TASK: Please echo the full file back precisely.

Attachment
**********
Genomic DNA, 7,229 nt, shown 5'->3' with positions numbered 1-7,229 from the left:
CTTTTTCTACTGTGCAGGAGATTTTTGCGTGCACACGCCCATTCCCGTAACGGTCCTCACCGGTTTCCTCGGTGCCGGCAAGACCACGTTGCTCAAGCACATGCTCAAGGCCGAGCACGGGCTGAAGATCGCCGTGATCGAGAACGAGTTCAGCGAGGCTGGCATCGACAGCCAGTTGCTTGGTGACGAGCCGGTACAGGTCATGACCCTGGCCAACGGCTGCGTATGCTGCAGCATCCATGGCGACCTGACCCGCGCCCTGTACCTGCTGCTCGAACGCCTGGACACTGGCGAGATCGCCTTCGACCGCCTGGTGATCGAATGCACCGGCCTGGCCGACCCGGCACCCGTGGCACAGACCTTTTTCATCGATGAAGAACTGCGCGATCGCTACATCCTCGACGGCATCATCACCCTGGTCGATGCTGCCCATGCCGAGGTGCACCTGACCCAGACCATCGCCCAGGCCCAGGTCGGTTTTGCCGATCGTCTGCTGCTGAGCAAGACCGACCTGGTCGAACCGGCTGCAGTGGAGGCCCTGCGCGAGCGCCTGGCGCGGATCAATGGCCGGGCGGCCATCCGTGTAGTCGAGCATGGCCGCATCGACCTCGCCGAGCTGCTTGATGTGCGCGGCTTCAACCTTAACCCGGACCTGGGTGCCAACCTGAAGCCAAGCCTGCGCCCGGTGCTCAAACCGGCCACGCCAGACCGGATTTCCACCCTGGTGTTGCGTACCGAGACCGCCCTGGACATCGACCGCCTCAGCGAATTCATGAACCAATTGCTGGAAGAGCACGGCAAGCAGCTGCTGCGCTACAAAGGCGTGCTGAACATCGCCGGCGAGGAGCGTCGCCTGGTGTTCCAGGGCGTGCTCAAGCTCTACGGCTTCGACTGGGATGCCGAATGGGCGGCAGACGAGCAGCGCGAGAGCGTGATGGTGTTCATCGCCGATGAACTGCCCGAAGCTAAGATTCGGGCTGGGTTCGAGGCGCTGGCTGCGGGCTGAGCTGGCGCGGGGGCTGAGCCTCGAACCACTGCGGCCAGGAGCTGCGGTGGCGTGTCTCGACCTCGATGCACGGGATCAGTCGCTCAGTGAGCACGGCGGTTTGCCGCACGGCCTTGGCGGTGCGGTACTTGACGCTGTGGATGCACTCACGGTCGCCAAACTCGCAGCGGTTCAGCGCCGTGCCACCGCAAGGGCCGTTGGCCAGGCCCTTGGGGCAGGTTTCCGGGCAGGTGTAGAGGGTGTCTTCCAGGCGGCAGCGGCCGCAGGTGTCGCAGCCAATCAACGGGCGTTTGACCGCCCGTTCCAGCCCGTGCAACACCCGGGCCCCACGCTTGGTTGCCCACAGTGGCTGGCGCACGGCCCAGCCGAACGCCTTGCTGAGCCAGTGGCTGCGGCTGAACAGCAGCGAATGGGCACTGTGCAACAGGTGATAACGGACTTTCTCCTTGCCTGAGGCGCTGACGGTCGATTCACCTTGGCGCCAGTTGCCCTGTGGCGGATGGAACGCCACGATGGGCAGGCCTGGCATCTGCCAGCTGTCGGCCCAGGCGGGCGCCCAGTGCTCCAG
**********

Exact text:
Genomic DNA, 7,229 nt, shown 5'->3' with positions numbered 1-7,229 from the left:
CTTTTTCTACTGTGCAGGAGATTTTTGCGTGCACACGCCCATTCCCGTAACGGTCCTCACCGGTTTCCTCGGTGCCGGCAAGACCACGTTGCTCAAGCACATGCTCAAGGCCGAGCACGGGCTGAAGATCGCCGTGATCGAGAACGAGTTCAGCGAGGCTGGCATCGACAGCCAGTTGCTTGGTGACGAGCCGGTACAGGTCATGACCCTGGCCAACGGCTGCGTATGCTGCAGCATCCATGGCGACCTGACCCGCGCCCTGTACCTGCTGCTCGAACGCCTGGACACTGGCGAGATCGCCTTCGACCGCCTGGTGATCGAATGCACCGGCCTGGCCGACCCGGCACCCGTGGCACAGACCTTTTTCATCGATGAAGAACTGCGCGATCGCTACATCCTCGACGGCATCATCACCCTGGTCGATGCTGCCCATGCCGAGGTGCACCTGACCCAGACCATCGCCCAGGCCCAGGTCGGTTTTGCCGATCGTCTGCTGCTGAGCAAGACCGACCTGGTCGAACCGGCTGCAGTGGAGGCCCTGCGCGAGCGCCTGGCGCGGATCAATGGCCGGGCGGCCATCCGTGTAGTCGAGCATGGCCGCATCGACCTCGCCGAGCTGCTTGATGTGCGCGGCTTCAACCTTAACCCGGACCTGGGTGCCAACCTGAAGCCAAGCCTGCGCCCGGTGCTCAAACCGGCCACGCCAGACCGGATTTCCACCCTGGTGTTGCGTACCGAGACCGCCCTGGACATCGACCGCCTCAGCGAATTCATGAACCAATTGCTGGAAGAGCACGGCAAGCAGCTGCTGCGCTACAAAGGCGTGCTGAACATCGCCGGCGAGGAGCGTCGCCTGGTGTTCCAGGGCGTGCTCAAGCTCTACGGCTTCGACTGGGATGCCGAATGGGCGGCAGACGAGCAGCGCGAGAGCGTGATGGTGTTCATCGCCGATGAACTGCCCGAAGCTAAGATTCGGGCTGGGTTCGAGGCGCTGGCTGCGGGCTGAGCTGGCGCGGGGGCTGAGCCTCGAACCACTGCGGCCAGGAGCTGCGGTGGCGTGTCTCGACCTCGATGCACGGGATCAGTCGCTCAGTGAGCACGGCGGTTTGCCGCACGGCCTTGGCGGTGCGGTACTTGACGCTGTGGATGCACTCACGGTCGCCAAACTCGCAGCGGTTCAGCGCCGTGCCACCGCAAGGGCCGTTGGCCAGGCCCTTGGGGCAGGTTTCCGGGCAGGTGTAGAGGGTGTCTTCCAGGCGGCAGCGGCCGCAGGTGTCGCAGCCAATCAACGGGCGTTTGACCGCCCGTTCCAGCCCGTGCAACACCCGGGCCCCACGCTTGGTTGCCCACAGTGGCTGGCGCACGGCCCAGCCGAACGCCTTGCTGAGCCAGTGGCTGCGGCTGAACAGCAGCGAATGGGCACTGTGCAACAGGTGATAACGGACTTTCTCCTTGCCTGAGGCGCTGACGGTCGATTCACCTTGGCGCCAGTTGCCCTGTGGCGGATGGAACGCCACGATGGGCAGGCCTGGCATCTGCCAGCTGTCGGCCCAGGCGGGCGCCCAGTGCTCCAG